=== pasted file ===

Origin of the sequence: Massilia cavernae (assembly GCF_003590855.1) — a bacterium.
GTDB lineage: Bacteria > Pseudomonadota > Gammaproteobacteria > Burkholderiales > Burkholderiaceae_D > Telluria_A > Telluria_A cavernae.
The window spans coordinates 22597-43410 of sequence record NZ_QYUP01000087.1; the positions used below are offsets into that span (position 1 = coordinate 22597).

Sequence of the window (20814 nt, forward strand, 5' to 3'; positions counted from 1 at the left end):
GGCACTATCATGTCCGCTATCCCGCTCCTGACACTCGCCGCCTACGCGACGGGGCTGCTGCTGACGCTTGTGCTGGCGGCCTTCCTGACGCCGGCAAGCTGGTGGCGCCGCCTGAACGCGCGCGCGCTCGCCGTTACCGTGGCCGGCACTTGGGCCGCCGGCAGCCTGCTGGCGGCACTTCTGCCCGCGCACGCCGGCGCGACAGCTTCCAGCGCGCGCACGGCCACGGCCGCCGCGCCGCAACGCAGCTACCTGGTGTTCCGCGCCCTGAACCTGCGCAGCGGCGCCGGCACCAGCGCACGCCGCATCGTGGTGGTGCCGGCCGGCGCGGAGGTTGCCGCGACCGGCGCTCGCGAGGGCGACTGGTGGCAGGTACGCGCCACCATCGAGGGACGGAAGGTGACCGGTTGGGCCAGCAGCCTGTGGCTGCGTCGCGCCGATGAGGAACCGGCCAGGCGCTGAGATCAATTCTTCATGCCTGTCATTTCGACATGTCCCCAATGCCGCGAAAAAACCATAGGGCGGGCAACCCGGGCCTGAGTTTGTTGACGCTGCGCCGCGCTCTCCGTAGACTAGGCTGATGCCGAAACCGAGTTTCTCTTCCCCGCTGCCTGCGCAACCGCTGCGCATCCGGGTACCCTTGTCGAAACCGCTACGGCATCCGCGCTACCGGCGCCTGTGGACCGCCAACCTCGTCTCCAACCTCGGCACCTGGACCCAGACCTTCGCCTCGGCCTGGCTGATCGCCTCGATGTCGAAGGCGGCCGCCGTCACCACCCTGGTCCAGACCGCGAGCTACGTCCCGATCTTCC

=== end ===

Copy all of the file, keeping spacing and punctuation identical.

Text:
Origin of the sequence: Massilia cavernae (assembly GCF_003590855.1) — a bacterium.
GTDB lineage: Bacteria > Pseudomonadota > Gammaproteobacteria > Burkholderiales > Burkholderiaceae_D > Telluria_A > Telluria_A cavernae.
The window spans coordinates 22597-43410 of sequence record NZ_QYUP01000087.1; the positions used below are offsets into that span (position 1 = coordinate 22597).

Sequence of the window (20814 nt, forward strand, 5' to 3'; positions counted from 1 at the left end):
GGCACTATCATGTCCGCTATCCCGCTCCTGACACTCGCCGCCTACGCGACGGGGCTGCTGCTGACGCTTGTGCTGGCGGCCTTCCTGACGCCGGCAAGCTGGTGGCGCCGCCTGAACGCGCGCGCGCTCGCCGTTACCGTGGCCGGCACTTGGGCCGCCGGCAGCCTGCTGGCGGCACTTCTGCCCGCGCACGCCGGCGCGACAGCTTCCAGCGCGCGCACGGCCACGGCCGCCGCGCCGCAACGCAGCTACCTGGTGTTCCGCGCCCTGAACCTGCGCAGCGGCGCCGGCACCAGCGCACGCCGCATCGTGGTGGTGCCGGCCGGCGCGGAGGTTGCCGCGACCGGCGCTCGCGAGGGCGACTGGTGGCAGGTACGCGCCACCATCGAGGGACGGAAGGTGACCGGTTGGGCCAGCAGCCTGTGGCTGCGTCGCGCCGATGAGGAACCGGCCAGGCGCTGAGATCAATTCTTCATGCCTGTCATTTCGACATGTCCCCAATGCCGCGAAAAAACCATAGGGCGGGCAACCCGGGCCTGAGTTTGTTGACGCTGCGCCGCGCTCTCCGTAGACTAGGCTGATGCCGAAACCGAGTTTCTCTTCCCCGCTGCCTGCGCAACCGCTGCGCATCCGGGTACCCTTGTCGAAACCGCTACGGCATCCGCGCTACCGGCGCCTGTGGACCGCCAACCTCGTCTCCAACCTCGGCACCTGGACCCAGACCTTCGCCTCGGCCTGGCTGATCGCCTCGATGTCGAAGGCGGCCGCCGTCACCACCCTGGTCCAGACCGCGAGCTACGTCCCGATCTTCC